Alan Callan met Jimmy Page and Peter Grant in London in the late '60s,
where Alan was working as a musician and producer. When Swan Song was started in 1974, Page asked Alan to come and run the operation, which he did until 1978. He remained in close
contact with Peter over the years, and was asked by the family to deliver a eulogy at the memorial service held at the Hellingly Village Church in Hellingly, East Sussex in December. Portions of that eulogy follow.
Dear Helen, dear Warren, today you have conferred upon me a great honour by asking me to speak of your Father, Peter. The honour though is so challenging that the prospect fills me with fear. To begin to do justice to the life of Peter Grant by speaking o
n a single occasion, may prove to be beyond my abilities. . . please forgive me as I try.
The greatness of his life was to see him amongst his peers and witness the love that was given him so freely, the greatness of his life was to experience the friendship that he gave so completely. In realising that I had enjoyed (and been challenged by) t hat friendship for 30 years, I also became aware that others, many of whom are here today, had known him even longer. The greatness of his life is reflected in that knowledge. To reach this day with so much is a more wondrous testimony than my words coul d ever convey.
His greatness was that he was a man of many parts. He was as adept at the ominous glance as he was at the disarming remark. He was a man whose mythology was a never ending treasure trove to the story teller in each of us. He could engage you in the great est conspiratorial friendship and you would know that through thick and thin he would fight with you all of the way—unless of course he thought you might appreciate the humour in a sudden change of plan.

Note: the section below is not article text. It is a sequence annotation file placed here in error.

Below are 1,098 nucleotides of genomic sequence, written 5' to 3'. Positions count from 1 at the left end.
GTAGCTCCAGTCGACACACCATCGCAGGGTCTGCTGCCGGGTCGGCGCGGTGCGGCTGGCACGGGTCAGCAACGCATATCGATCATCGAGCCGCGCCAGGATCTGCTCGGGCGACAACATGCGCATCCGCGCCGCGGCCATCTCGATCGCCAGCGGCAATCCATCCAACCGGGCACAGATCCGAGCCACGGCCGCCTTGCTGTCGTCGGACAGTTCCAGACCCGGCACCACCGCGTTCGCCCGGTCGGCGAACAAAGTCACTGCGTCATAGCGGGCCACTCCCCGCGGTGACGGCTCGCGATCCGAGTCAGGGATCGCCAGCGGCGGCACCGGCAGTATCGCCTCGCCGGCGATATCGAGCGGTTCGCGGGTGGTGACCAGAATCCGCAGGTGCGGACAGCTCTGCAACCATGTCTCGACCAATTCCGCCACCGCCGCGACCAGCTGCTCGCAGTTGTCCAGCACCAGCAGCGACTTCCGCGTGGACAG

On a very personal level, I want to say that through our ups and downs, good times, bad times, to me Peter was always a friend I could count on. He had never ending supplies of integrity, honour, compassion, thoughtfulness. If you were his friend, then to you he would give his all. Such measures of character are rare indeed and if any of you ever hear someone speak of Peter in terms other than these and wonder if he fell from his mountain top, I can assure you that no he didn’t, he just came down occasio nally to shake a few trees in order to show how high a man could climb if he were so inclined.
Now though, before I say my goodbyes, I know that Peter would want me to thank you all for coming today, he loved all of you and was fiercely proud of all that everyone he knew achieved. In fact, he was happiest of all when those around him were succeedin g.
His own success, that which he treasured most, was his family. Warren, Helen, Caroline, Amy, Lucy, Tiffany, you all were his greatest joy. There was no role, no deed he enjoyed more than that of devoted Father and doting Grandfather. I therefore would lik e to offer thanks to Helen and Warren for inviting us all here today to share in the most special remembrance of a great great friend, a great great man.
Peter, thanks for everything. God Bless. . . - Alan Callan, December 4, 1995